At the corner of Varick and Watt streets a hotel will rise with a facade wielding a more attractive and versatile kind of solar technology that may well be unprecedented for New York City.
“This is the future,” said Anthony Morali, principal of MStudio. Mr. Morali has been hired by developer Charles Fridman, of Shalimar Management, to design an eco-friendly, 26-story hotel at 100 Varick Street. Mr. Fridman filed plans for the project on June 24 with the Buildings Department.
A rather reticent Mr. Fridman, reached by phone at his Shalimar Management offices, confirmed that MStudio was designing the building and that it will have some environmentally friendly elements.
Mr. Morali elaborated on said elements. “Basically, 90 percent of solar panels use crystalline wafers,” he said. “It’s your basic solar panel. You can’t see through it. It’s about 2.5 inches thick.”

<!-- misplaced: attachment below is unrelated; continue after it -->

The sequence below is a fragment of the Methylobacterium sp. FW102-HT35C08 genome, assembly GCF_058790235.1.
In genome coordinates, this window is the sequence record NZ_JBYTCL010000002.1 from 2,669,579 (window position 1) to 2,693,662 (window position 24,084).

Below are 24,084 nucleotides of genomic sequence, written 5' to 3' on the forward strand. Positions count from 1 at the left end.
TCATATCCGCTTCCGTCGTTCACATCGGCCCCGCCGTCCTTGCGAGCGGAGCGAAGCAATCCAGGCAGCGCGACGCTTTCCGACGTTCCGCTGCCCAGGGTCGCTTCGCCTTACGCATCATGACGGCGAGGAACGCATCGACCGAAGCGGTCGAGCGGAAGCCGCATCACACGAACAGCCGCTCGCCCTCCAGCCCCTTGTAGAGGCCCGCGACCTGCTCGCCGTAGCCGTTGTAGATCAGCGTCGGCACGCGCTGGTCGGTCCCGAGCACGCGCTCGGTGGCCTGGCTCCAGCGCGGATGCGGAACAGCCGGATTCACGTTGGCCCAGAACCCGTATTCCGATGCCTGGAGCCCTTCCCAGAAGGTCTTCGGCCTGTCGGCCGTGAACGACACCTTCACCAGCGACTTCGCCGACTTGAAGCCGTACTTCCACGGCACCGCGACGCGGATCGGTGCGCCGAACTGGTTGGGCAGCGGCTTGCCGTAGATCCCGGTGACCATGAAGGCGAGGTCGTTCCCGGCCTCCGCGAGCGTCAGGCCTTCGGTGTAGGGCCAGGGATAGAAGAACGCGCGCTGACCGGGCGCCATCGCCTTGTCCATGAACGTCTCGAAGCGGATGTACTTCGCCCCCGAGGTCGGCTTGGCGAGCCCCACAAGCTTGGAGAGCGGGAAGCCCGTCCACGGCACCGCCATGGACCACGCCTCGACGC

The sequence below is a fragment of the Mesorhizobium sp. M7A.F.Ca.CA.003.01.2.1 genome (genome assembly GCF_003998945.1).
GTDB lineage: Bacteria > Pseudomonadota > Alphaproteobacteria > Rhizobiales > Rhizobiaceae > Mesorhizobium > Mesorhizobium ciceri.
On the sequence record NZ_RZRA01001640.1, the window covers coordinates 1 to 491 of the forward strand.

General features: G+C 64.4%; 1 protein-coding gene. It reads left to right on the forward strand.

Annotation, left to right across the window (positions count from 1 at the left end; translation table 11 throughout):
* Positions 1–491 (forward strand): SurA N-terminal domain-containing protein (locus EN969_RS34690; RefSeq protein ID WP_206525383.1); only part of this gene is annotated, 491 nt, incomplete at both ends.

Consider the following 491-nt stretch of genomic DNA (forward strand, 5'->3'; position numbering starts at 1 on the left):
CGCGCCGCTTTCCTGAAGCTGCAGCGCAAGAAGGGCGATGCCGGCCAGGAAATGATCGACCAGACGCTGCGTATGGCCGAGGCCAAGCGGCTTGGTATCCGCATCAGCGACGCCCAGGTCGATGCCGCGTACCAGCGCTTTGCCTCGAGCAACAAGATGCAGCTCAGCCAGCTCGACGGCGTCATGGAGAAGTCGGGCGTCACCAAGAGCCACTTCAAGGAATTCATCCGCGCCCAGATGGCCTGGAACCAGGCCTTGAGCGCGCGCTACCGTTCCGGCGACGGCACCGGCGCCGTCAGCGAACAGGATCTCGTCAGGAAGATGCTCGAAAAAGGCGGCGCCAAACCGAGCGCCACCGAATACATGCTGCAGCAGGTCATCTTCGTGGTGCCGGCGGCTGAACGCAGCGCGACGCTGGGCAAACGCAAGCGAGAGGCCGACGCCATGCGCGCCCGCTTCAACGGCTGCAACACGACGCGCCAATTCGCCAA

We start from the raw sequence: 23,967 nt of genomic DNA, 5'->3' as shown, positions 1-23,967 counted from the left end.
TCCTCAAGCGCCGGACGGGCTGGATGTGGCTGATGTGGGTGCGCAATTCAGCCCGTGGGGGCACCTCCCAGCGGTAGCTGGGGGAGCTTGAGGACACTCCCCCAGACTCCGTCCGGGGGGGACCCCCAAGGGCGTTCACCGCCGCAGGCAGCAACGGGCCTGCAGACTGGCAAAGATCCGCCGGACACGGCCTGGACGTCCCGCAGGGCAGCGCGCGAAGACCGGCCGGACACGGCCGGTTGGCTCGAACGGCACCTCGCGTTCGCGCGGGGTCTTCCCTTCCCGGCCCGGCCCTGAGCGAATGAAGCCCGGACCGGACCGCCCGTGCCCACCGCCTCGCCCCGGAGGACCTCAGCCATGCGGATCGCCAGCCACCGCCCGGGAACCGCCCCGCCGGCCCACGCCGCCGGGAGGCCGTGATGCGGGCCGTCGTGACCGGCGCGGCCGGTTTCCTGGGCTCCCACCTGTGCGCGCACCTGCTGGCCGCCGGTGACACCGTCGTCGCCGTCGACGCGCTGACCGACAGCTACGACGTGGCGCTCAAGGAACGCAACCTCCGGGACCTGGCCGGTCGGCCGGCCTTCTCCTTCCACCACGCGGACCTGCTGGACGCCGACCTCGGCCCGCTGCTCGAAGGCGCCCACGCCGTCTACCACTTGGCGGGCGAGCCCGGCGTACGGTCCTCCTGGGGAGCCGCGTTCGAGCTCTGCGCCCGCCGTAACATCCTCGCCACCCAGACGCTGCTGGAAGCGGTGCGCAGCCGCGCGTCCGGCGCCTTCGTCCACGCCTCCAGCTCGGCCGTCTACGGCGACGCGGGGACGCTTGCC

100 Varick will use something new: “Basically, we’re using a glass which is called ‘amorphous thin film glass.'”
According to Mr. Morali, the solar energy-capturing elements are applied in a gaseous state to the glass, allowing the glass to be much thinner, about a quarter of an inch thick, and therefore more malleable. It will enable the hotel facade to produce between 80 and 100 kilowatts, generating between $40,000 and $50,000 in electricity savings yearly. Not to mention all of the tax credits Mr. Morali is expecting from the federal, state and city governments.
Mr. Morali said this is the first time the technology will be used on the skin of a building in New York City. (Something along the same lines was used to encase the mechanicals atop Durst’s 4 Times Square, he added.)
For his part, Mr. Fridman said he wouldn’t have many more details on the hotel’s construction timeline for a while yet.
“It’s a question of getting everything approved,” Mr. Fridman said. “So, to give you a time, exactly, I don’t know. That’s six months away before we get everything approved.”
Mr. Fridman’s other projects include 540 West 50th Street and 90 Clinton Street.